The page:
Under the English Language Development (ELD) program, students were forced to study English four hours a day, usually in separate classes from English-proficient students. The program was developed in 2007 in response to federal court orders (stemming from a 1992 case, Flores v. Horne, which eventually landed in the Supreme Court) requiring that the state offer an appropriate education to English-language learners (ELLs).

 

Two researchers from UCLA found numerous problems with the program, calling it “A Return to the Mexican Room.”

 

The program, wrote Patricia Gandara and Gary Orfield, was harmful to students’ achievement and social and emotional development, and exacerbated the existing segregation of these students.

 

Furthermore, the ELD was not moving the great majority of these students toward full English proficiency within one year, thus exposing them to “years of this unnecessary segregation and lack of access to the regular curriculum, pushing them further and further behind academically.”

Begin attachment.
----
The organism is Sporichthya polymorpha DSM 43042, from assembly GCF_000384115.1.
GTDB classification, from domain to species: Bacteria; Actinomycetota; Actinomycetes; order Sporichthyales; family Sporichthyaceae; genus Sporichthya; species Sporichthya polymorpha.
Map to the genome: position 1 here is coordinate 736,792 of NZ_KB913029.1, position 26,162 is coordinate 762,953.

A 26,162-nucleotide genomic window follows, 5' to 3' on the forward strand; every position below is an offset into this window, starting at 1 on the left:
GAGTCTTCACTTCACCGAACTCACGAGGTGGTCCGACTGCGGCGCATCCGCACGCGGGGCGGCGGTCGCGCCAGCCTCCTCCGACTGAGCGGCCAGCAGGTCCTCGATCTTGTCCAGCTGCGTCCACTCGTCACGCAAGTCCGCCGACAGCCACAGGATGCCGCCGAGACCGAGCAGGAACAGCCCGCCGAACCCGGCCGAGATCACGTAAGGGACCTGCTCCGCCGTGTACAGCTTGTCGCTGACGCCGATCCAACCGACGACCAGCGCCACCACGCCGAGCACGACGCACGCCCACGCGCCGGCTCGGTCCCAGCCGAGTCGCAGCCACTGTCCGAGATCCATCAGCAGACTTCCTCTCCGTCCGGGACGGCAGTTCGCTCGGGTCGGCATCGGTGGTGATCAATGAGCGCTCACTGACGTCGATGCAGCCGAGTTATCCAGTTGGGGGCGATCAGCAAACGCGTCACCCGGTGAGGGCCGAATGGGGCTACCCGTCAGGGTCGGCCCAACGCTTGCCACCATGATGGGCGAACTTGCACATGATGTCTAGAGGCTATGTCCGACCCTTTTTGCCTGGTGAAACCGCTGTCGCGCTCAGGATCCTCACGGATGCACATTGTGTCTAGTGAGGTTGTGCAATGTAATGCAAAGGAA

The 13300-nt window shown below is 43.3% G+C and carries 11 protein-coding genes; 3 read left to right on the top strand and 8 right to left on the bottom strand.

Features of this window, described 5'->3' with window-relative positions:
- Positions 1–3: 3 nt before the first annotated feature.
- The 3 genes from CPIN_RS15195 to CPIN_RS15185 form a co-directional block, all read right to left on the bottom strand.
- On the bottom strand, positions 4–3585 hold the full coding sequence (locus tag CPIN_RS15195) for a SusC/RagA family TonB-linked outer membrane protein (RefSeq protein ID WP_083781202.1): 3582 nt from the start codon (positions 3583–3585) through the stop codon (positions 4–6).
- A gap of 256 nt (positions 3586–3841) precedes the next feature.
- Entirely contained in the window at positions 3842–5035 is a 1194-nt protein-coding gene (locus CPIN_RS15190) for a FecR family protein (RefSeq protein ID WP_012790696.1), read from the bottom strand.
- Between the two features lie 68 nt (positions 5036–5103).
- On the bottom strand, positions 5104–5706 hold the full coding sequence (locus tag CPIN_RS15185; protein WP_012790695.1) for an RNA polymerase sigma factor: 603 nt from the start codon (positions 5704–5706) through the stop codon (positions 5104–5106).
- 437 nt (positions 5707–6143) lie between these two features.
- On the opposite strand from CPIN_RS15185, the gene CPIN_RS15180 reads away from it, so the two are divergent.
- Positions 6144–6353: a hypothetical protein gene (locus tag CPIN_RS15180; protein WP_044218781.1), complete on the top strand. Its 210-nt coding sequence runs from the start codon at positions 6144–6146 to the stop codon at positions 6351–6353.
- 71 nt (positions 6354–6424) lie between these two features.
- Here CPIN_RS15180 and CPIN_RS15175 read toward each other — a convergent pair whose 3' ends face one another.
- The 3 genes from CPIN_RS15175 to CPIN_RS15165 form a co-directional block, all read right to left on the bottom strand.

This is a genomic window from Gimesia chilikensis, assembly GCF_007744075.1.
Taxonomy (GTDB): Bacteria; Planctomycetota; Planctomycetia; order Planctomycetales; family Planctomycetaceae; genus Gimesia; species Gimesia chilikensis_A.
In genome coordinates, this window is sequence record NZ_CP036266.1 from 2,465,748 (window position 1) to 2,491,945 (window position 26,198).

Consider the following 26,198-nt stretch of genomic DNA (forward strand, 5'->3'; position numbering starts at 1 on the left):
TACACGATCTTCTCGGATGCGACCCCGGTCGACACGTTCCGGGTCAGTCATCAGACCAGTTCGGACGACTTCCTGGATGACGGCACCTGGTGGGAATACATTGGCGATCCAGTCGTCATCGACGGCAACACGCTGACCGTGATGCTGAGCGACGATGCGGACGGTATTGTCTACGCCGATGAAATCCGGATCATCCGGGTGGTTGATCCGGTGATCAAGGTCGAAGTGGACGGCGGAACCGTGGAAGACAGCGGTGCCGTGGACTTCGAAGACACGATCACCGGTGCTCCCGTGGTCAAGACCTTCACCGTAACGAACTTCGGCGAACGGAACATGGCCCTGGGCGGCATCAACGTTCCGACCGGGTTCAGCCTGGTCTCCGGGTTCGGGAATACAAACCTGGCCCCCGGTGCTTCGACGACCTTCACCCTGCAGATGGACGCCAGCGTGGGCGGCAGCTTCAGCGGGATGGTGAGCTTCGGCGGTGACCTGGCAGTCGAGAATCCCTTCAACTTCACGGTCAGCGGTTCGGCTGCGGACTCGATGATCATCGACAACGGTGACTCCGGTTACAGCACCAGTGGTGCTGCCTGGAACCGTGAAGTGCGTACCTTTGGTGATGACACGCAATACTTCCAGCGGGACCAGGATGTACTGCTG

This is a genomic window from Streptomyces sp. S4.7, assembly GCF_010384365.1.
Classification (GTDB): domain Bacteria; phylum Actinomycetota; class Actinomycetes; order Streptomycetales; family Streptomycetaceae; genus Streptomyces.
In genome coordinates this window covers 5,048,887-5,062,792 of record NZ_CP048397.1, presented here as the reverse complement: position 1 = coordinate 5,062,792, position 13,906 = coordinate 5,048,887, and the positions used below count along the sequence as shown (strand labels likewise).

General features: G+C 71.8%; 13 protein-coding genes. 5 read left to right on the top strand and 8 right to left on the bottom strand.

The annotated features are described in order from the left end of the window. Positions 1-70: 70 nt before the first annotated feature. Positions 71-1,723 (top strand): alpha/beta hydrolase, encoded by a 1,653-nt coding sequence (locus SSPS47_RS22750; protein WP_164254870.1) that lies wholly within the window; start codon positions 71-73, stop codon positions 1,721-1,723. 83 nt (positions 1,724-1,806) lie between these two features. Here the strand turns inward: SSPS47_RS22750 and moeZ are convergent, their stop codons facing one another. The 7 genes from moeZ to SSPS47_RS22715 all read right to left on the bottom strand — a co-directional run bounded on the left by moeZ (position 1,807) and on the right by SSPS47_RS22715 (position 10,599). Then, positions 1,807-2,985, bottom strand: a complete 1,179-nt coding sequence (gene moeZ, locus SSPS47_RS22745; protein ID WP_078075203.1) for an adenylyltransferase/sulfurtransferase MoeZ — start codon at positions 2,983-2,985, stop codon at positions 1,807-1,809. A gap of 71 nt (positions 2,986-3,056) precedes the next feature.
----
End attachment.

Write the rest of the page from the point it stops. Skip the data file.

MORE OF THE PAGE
“Arizona’s ELL program is a Draconian way to force children to learn English in a year, which is stupid and contrary to research,” Carlos Ovando, an Arizona State University professor and scholar who has co-authored several books on Arizona’s ELL programs, told Cronkite News.

Another ASU professor, Laida Restrepo, said: “The state implements these laws for political reasons with very little scientific backing. It gets people elected and it gives the politician brownie points, but it is not rooted in science.”

 

In 2009, the Supreme Court sent the case back to Arizona so that the efficacy of the ELD program could be examined. Tom Horne, the former Arizona public instruction superintendent who implemented the program, contended that it was sent back to the state as a response to Arizona’s recent adoption of a strict illegal-immigration law. In March 2013, a district court found that the four-hour daily immersion program did not violate civil-rights laws.

Segregating Arizona’s English Learners: A Return to the "Mexican Room"? (by Patricia Gandara and Gary Orfield, Teachers College Record)

A Return to the “Mexican Room” (by Patricia Gandara and Gary Orfield, UCLA)

Hearing on Federal ELL Case Gets Under Way in Arizona (by Mary Ann Zehr, Education Week)

Judge Upholds Arizona Program for English-Language Learner Classes (by Anne Ryman, Republic)